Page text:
CarDekho team drove the facelifted version of Audi’s immensely popular compact luxury sedan — A3 in Germany
Audi has been revamping its product lineup across the globe. Of late, the Ingolstadt-based automaker has been launching new cars across segments, and also creating new ones at times.
Audi India introduced the A3 sedan a couple of years back, when Mercedes-Benz and BMW were busy launching hatchbacks. The A3 went on to become an enticing product in the entry level luxury space thanks to our liking for sedans.
After revealing the all-new A4, Audi gave the A3 a mid-life facelift as well. The refreshed version will make its way to India, as a part of Audi India’s 2016 strategy where they intend to launch as many as 10 new cars. Here’s what it feels like from where it matters the most, behind the wheel!
Like most recent facelifts from Audi, the A3 adorns subtle but noticeable changes. The highlight is the new grille, which is similar to that of the new A4. The grille is flanked by headlamps featuring matrix LED units. There’s a kink in the lower half of the headlamp, just like the new A4.
The front bumper gets sharper and thanks to the matte silver accents, it now looks sportier as well. At the rear, itl now gets Audi’s trademark dynamic turn indicators, while the taillamps get new LED graphics - making the rear end more appealing than before.
Everything else remains more or less identical; the A3 continues to retain its short overhangs and compact proportions.
On the inside, the A3 now features the flat-bottom steering wheel from its sportier sibling - the S3’s. The highlight of the updated cabin is the ‘virtual cockpit’, a 12.3-inch display, that offers everything you need to know in the instrument cluster itself.
It gets two views – a conventional speedometer and tachometer combo, and, the other lets you choose between a large display either for the infotainment or navigation display.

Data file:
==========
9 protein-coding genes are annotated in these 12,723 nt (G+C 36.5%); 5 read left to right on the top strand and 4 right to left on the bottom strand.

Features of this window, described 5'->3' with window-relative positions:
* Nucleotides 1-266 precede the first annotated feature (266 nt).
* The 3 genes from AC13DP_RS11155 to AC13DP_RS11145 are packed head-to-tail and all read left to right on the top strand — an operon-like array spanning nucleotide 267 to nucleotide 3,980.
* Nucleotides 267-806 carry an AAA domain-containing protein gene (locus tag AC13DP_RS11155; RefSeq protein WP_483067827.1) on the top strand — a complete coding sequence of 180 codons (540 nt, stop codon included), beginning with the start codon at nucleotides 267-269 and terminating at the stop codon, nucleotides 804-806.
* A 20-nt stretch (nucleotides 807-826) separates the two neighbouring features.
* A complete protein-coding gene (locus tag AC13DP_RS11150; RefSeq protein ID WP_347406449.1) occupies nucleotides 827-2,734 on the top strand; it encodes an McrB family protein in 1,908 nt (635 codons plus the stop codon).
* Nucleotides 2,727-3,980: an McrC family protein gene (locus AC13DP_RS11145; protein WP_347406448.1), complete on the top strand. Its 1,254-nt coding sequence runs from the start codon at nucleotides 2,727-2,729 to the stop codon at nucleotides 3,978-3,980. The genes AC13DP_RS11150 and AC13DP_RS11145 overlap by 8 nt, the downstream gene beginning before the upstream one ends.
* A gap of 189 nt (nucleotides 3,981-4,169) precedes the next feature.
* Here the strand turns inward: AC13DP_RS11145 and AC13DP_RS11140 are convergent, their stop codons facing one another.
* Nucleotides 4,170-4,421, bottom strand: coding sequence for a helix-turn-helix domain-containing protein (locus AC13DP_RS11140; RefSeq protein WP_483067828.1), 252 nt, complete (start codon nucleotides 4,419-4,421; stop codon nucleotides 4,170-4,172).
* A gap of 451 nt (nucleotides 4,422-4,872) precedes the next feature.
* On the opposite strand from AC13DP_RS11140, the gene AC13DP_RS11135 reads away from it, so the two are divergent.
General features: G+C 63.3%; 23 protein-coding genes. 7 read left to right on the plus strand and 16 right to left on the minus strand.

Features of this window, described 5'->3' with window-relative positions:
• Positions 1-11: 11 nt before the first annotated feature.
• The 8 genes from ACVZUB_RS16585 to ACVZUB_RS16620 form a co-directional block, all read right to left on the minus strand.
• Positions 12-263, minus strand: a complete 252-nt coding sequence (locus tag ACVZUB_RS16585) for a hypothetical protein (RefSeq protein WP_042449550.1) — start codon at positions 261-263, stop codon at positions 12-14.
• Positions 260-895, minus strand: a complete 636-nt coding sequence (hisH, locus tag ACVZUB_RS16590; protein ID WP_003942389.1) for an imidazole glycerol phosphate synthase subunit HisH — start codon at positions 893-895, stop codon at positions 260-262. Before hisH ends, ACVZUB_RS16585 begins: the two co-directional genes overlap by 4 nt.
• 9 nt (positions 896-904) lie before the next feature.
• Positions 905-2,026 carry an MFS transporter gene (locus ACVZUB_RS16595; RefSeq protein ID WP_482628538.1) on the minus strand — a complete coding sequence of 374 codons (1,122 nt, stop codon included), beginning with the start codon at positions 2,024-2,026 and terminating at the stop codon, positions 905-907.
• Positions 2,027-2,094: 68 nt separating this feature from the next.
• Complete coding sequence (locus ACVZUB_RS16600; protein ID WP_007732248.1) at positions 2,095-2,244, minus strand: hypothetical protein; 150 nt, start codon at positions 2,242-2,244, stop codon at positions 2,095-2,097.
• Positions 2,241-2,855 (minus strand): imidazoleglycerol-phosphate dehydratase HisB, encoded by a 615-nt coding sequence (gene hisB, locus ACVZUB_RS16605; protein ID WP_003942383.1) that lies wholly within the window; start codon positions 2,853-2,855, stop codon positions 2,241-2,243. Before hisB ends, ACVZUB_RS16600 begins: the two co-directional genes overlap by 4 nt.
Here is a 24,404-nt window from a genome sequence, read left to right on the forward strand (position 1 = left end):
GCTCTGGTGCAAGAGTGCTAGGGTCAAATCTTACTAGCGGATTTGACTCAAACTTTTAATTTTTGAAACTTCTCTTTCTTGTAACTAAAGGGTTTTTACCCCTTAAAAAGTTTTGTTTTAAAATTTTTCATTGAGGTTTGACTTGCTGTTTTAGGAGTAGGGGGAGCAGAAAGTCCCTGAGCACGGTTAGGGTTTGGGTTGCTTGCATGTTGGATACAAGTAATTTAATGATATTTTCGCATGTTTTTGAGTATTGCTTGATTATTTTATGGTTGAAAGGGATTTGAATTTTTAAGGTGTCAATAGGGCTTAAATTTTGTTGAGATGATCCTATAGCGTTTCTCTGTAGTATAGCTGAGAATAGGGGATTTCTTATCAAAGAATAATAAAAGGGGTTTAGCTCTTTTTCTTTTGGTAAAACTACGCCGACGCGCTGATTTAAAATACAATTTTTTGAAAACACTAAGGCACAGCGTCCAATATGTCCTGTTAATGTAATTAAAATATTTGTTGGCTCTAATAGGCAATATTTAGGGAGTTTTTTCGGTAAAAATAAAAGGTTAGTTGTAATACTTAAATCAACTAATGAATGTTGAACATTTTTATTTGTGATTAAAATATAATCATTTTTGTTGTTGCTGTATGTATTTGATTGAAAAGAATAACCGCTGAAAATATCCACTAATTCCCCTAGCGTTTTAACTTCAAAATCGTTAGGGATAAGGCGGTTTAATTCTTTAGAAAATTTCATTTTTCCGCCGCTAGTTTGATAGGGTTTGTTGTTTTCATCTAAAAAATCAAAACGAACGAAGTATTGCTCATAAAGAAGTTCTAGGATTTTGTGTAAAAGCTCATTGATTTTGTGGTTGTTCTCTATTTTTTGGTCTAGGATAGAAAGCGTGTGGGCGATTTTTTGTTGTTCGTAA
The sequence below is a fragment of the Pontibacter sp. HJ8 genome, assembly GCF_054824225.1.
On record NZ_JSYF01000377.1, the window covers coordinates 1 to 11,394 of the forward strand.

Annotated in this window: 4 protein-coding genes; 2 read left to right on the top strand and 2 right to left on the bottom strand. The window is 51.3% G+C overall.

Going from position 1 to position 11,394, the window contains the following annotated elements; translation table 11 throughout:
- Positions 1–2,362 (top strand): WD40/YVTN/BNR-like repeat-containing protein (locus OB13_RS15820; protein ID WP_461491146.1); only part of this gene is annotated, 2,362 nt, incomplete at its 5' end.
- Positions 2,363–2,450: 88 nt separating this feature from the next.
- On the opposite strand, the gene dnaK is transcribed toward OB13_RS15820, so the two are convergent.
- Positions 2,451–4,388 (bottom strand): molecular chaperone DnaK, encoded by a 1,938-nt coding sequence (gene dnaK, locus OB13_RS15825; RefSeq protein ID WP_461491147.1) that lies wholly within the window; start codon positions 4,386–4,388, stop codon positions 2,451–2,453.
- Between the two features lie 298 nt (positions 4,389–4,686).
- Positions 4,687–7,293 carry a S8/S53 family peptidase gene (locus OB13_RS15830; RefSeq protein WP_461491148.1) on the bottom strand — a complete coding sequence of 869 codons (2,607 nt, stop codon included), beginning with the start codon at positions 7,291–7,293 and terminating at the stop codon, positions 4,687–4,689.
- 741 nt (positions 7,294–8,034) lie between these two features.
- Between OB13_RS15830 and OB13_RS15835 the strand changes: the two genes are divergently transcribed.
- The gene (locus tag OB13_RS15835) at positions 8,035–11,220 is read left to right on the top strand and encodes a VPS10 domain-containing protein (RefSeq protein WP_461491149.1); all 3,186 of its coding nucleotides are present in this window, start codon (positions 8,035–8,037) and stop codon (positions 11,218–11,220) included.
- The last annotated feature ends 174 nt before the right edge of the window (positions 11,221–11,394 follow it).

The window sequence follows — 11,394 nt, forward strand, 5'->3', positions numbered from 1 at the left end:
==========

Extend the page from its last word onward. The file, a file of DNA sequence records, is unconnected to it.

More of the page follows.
The 2016 A3 offers a similar amount of space and comfort as before. The front seats are comfortable as we’ve seen in the outgoing version, but the rear is a bit of a squeeze, especially for taller occupants.
The centre tunnel protrudes in the cabin, which means seating three abreast in the backseat isn’t
Feature list includes a 7-inch retractable display with updated UI for Audi’s MMI, navigation, powered front seats and Audi’s Drive Select.
The sedan will be offered with two engine options in India. The vehicle is likely to carry over the current 2.0-litre TDI diesel, which produces 150 PS and 340 Nm of max torque. The global version gets a more powerful motor rated at 184 PS and 380 Nm, and, at this point, we are not sure whether we will get the latter version or not.
The oil burner chucks out peak torque in the range of 1750rpm - 3000rpm in both the state of tunes, which makes overtaking a rather easy affair. However, out of the two, it is the lower powered version in which the turbo lag is relatively more evident out of the two.
Engine noise tends to seep into the cabin in either version, and it is not something you expect from a car from this class.
The petrol, on the other hand, is a new 2.0-litre TFSI unit, which replaces the 1.8-litre motor. The new motor produces an impressive 190PS and 320 Nm of max torque. 0-100kmph comes up in a claimed 6.7 seconds, whereas top speed is rated at 244kmph.
The new engine is a lot punchier than the previous 1.8-litre mill and the revs pile on rather quickly. The petrol A3 is now more fun to drive, the power delivery has become more linear and no matter where the needle is pointing - the engine responds to the inputs well.
Speaking of the transmission, like before, the diesel and petrol engines in the new A3 will be mated to a six-speed and seven-speed S Tronic dual-clutch automatic transmissions respectively.
The shifts are brisk as always - whether in ‘drive’ or ‘sport’ mode. To make it more interesting, the 2016 A3 now features steering mounted paddle shifters.
As far as road manners are concerned, the facelifted A3 remains unchanged. It continues to feel focused in terms of handling, with a planted feel around corners.
The 184 PS diesel features Audi’s Quattro - all-wheel-drive setup, which provides better grip than the front-wheel driven petrol version.
Having said this, we would have liked a bit more feedback from the steering. Talking about ride quality, since the new A3 drives on the same suspension setup, the ride quality is similar to the car it will replace, which is a good thing.
The new additional features and aesthetic upgrades might bump the prices of the A3 slightly. However, Audi is considering local production of the 2.0-litre TDi diesel motor, which might just offset the price difference. So, is the new A3 worth buying? We definitely think so.
It is sharper than before, features a new petrol engine, is luxurious and feature loaded compared to the car it replaces.